intracranial pressure, developmental delays, or mental
retardation, which are caused by the constriction of the                      Prognosis:
growing brain. Seizures & blindness may also occur.
                                                                              The prognosis for craniosynostosis varies depending on
Signs and tests:                                                              whether single or multiple cranial sutures are involved or
                                                                              other abnormalities are present. The prognosis is better
A neurologic exam would help diagnose the condition,
                                                                              for those with single suture involvement and no associated
    Measurement of the infant’s head circumference
                                                                              A significant problem associated with early corrective
    Doctor palpating (feeling) the skull
    X-rays of the skull and/or a CT scan of the head.
                                                                              surgery is a higher risk of recurrent deformity. However,
                                                                              the surgery is usually very successful, and most children
There are 4 classes or types of craniosynostosis:                             go on to lead normal lives with residual effects of their
1.   Scaphocephaly – sagittal suture is located on top of the
     head extending from the soft spot to the back of the head.
                                                                              Excerpts from:
     This is the most common type and it occurs frequently in
     premature infants. Most commonly found in males; males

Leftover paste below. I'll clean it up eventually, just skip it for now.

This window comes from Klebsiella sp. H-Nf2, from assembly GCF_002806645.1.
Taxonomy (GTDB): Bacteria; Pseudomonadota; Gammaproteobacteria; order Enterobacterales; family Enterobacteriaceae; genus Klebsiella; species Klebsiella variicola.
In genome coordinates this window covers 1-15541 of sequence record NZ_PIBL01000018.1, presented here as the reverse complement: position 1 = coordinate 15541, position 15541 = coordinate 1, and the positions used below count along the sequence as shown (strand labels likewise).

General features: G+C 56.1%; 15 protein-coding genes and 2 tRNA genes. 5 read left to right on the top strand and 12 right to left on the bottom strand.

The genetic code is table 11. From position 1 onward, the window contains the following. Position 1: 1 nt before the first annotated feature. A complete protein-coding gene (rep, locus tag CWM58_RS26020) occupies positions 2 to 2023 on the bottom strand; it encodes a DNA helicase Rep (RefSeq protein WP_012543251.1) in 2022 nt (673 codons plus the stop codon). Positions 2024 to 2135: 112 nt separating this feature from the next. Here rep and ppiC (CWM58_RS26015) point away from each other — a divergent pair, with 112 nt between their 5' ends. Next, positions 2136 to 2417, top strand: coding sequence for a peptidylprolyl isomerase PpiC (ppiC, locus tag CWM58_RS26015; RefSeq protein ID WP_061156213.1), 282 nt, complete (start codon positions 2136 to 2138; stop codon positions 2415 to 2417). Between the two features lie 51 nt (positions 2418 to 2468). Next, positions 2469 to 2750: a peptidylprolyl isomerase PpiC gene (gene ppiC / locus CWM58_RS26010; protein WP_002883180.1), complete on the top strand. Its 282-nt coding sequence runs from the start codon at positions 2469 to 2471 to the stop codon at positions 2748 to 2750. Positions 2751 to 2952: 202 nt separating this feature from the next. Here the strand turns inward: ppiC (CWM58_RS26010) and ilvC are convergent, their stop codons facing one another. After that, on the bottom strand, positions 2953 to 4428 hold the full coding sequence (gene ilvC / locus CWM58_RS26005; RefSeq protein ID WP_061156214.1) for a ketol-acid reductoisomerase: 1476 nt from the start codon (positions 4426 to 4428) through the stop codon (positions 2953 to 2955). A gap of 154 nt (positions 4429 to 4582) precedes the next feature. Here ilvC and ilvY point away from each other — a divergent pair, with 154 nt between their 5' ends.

are affected 3 times as often.                                 
2.   Plagiocephaly – coronal suture is located on side of the
     head extending from the soft spot to the area in front of the
3.   Trigonocephaly – located between the soft spot and the         
     root of the nose, the metopic suture allows the forehead to              www.faces-cranio/org/Disord/Cranio.htm
     grow normally and the eye sockets to separate                  
     appropriately. The abnormality usually resolves with time,
     so cosmetic surgery frequently is performed but is not
     medically necessary.                                                     Successful Adolescent Adoptions:
4.   Posterior Plagiocephaly - The premature closure of the
     lambdoid suture is the least common of all.                              The Center for Child and Family Studies at the University
The terms brachycephaly, oxycephaly, and turricephaly                         of South Carolina’s College of Social Work conducted a
are used for various forms of synostosis affecting both                       research project on adolescent adoption. They
coronal sutures in the former or in combination with the                      interviewed 58 adoptive parents and 37 of their children
sagittal and sphenofrontal sutures in the latter forms,                       who had been adopted when they were 12 to 18 years old
usually encountered in syndromic types.                                       and whose adoptions had never dissolved.
Treatment:                                                                    When asked about keys to success in their adoptions,